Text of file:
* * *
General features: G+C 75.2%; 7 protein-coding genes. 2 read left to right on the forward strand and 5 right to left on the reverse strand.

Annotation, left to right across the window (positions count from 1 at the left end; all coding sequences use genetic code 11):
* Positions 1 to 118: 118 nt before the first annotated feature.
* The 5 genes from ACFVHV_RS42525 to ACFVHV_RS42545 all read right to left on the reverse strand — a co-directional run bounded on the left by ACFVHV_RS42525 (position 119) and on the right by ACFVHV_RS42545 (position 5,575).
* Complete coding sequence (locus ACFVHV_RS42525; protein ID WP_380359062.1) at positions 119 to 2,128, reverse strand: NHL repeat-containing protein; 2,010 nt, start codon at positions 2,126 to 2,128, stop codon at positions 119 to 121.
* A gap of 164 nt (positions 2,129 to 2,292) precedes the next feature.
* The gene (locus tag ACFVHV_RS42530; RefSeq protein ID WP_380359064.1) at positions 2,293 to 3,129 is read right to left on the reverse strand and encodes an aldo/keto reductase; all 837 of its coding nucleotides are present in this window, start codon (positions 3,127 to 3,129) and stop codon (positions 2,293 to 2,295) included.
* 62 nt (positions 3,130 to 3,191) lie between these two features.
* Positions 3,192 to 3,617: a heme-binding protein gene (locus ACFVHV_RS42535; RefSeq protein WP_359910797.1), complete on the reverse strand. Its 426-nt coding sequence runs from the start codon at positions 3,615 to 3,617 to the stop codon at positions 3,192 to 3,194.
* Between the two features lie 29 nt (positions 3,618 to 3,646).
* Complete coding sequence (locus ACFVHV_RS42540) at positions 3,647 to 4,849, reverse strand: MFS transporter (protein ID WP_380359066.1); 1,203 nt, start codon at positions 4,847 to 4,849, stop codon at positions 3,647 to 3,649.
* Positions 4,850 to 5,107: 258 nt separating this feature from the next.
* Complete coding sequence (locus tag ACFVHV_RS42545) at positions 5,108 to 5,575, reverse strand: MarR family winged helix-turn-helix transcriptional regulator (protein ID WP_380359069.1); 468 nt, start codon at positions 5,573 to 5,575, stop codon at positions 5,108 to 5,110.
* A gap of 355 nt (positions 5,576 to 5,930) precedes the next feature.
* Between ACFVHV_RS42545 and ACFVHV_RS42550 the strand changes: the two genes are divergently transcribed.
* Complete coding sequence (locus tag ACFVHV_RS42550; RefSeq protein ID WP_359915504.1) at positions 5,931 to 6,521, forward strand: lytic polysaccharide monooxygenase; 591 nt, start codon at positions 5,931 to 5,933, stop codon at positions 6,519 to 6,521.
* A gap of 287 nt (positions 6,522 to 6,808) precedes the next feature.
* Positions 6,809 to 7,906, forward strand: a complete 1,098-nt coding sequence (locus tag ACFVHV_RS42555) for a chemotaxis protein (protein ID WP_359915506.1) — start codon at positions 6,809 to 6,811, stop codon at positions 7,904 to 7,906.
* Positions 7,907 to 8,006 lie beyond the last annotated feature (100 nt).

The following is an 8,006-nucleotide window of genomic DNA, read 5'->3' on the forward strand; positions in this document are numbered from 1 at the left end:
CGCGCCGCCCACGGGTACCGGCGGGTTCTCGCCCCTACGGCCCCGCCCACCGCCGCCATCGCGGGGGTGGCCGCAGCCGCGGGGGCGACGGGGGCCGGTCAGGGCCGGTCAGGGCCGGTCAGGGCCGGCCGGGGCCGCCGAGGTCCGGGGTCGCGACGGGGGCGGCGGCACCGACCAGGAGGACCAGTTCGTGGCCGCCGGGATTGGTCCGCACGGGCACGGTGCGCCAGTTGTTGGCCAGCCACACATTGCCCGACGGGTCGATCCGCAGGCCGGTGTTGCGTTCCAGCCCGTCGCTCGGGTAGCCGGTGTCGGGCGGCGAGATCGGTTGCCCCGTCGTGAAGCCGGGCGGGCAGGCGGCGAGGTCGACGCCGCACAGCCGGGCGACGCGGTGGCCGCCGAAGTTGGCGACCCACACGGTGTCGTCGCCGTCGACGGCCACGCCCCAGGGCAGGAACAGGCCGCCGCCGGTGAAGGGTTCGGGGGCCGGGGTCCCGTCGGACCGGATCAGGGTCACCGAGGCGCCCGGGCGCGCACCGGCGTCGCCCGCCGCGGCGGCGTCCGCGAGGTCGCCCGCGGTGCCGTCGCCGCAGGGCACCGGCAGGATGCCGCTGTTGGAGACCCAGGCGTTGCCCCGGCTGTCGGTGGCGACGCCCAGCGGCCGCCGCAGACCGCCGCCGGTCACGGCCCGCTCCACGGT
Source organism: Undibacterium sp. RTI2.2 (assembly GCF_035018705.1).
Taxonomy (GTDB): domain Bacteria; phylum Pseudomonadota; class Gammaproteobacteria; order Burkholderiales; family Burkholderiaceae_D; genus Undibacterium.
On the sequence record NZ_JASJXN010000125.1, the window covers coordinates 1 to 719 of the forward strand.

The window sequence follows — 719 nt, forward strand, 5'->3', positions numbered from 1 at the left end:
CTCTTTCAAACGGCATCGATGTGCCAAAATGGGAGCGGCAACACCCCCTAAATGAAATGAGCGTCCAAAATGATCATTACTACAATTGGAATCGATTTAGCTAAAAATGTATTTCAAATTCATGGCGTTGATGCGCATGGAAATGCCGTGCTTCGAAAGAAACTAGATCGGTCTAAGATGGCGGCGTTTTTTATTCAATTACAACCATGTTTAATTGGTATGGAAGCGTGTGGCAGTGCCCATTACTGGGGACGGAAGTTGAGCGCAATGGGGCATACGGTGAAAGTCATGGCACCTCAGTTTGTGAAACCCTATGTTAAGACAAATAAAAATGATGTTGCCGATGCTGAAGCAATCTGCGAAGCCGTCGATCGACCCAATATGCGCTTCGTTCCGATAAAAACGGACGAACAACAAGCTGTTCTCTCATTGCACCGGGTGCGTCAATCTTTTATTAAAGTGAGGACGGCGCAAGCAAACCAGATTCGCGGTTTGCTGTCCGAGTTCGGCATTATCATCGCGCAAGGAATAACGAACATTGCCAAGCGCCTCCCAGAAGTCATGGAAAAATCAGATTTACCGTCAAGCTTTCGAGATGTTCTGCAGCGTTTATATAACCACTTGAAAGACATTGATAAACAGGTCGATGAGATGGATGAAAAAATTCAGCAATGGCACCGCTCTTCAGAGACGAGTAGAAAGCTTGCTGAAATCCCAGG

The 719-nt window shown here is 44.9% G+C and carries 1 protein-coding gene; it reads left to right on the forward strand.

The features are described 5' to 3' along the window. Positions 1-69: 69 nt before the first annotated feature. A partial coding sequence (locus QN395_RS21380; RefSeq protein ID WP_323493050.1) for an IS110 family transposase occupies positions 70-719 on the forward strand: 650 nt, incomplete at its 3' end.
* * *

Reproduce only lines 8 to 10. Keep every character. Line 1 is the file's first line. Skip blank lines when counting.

* 62 nt (positions 3,130 to 3,191) lie between these two features.
* Positions 3,192 to 3,617: a heme-binding protein gene (locus ACFVHV_RS42535; RefSeq protein WP_359910797.1), complete on the reverse strand. Its 426-nt coding sequence runs from the start codon at positions 3,615 to 3,617 to the stop codon at positions 3,192 to 3,194.
* Between the two features lie 29 nt (positions 3,618 to 3,646).